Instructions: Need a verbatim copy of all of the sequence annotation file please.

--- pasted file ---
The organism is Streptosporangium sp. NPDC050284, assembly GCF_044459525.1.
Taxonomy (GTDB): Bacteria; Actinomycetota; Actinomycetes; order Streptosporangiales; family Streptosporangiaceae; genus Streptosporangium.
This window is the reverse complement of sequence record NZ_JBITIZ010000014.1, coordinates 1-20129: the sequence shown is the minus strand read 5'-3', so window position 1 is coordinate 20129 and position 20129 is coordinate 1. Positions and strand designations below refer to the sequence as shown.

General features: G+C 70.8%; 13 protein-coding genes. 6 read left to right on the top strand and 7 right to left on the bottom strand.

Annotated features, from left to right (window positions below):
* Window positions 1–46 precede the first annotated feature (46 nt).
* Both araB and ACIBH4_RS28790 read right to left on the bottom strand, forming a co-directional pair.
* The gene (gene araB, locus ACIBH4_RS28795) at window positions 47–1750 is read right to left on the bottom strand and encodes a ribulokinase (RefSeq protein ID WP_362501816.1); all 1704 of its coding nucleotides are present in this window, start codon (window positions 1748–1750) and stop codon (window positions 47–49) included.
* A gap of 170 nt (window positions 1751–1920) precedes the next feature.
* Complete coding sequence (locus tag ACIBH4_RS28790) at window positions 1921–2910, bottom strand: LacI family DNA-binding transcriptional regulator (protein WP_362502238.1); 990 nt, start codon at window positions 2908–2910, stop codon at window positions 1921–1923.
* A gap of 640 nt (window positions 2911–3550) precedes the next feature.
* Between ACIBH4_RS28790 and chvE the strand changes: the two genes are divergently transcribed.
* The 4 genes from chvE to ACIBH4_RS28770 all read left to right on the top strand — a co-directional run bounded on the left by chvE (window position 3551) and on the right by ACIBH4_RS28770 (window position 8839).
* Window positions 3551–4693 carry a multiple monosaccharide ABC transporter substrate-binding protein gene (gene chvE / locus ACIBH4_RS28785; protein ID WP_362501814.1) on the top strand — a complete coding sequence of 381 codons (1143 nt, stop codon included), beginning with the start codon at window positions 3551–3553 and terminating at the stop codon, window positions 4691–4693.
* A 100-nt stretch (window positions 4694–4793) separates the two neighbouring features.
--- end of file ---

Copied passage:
The organism is Streptosporangium sp. NPDC050284, assembly GCF_044459525.1.
Taxonomy (GTDB): Bacteria; Actinomycetota; Actinomycetes; order Streptosporangiales; family Streptosporangiaceae; genus Streptosporangium.
This window is the reverse complement of sequence record NZ_JBITIZ010000014.1, coordinates 1-20129: the sequence shown is the minus strand read 5'-3', so window position 1 is coordinate 20129 and position 20129 is coordinate 1. Positions and strand designations below refer to the sequence as shown.

General features: G+C 70.8%; 13 protein-coding genes. 6 read left to right on the top strand and 7 right to left on the bottom strand.

Annotated features, from left to right (window positions below):
* Window positions 1–46 precede the first annotated feature (46 nt).
* Both araB and ACIBH4_RS28790 read right to left on the bottom strand, forming a co-directional pair.
* The gene (gene araB, locus ACIBH4_RS28795) at window positions 47–1750 is read right to left on the bottom strand and encodes a ribulokinase (RefSeq protein ID WP_362501816.1); all 1704 of its coding nucleotides are present in this window, start codon (window positions 1748–1750) and stop codon (window positions 47–49) included.
* A gap of 170 nt (window positions 1751–1920) precedes the next feature.
* Complete coding sequence (locus tag ACIBH4_RS28790) at window positions 1921–2910, bottom strand: LacI family DNA-binding transcriptional regulator (protein WP_362502238.1); 990 nt, start codon at window positions 2908–2910, stop codon at window positions 1921–1923.
* A gap of 640 nt (window positions 2911–3550) precedes the next feature.
* Between ACIBH4_RS28790 and chvE the strand changes: the two genes are divergently transcribed.
* The 4 genes from chvE to ACIBH4_RS28770 all read left to right on the top strand — a co-directional run bounded on the left by chvE (window position 3551) and on the right by ACIBH4_RS28770 (window position 8839).
* Window positions 3551–4693 carry a multiple monosaccharide ABC transporter substrate-binding protein gene (gene chvE / locus ACIBH4_RS28785; protein ID WP_362501814.1) on the top strand — a complete coding sequence of 381 codons (1143 nt, stop codon included), beginning with the start codon at window positions 3551–3553 and terminating at the stop codon, window positions 4691–4693.
* A 100-nt stretch (window positions 4694–4793) separates the two neighbouring features.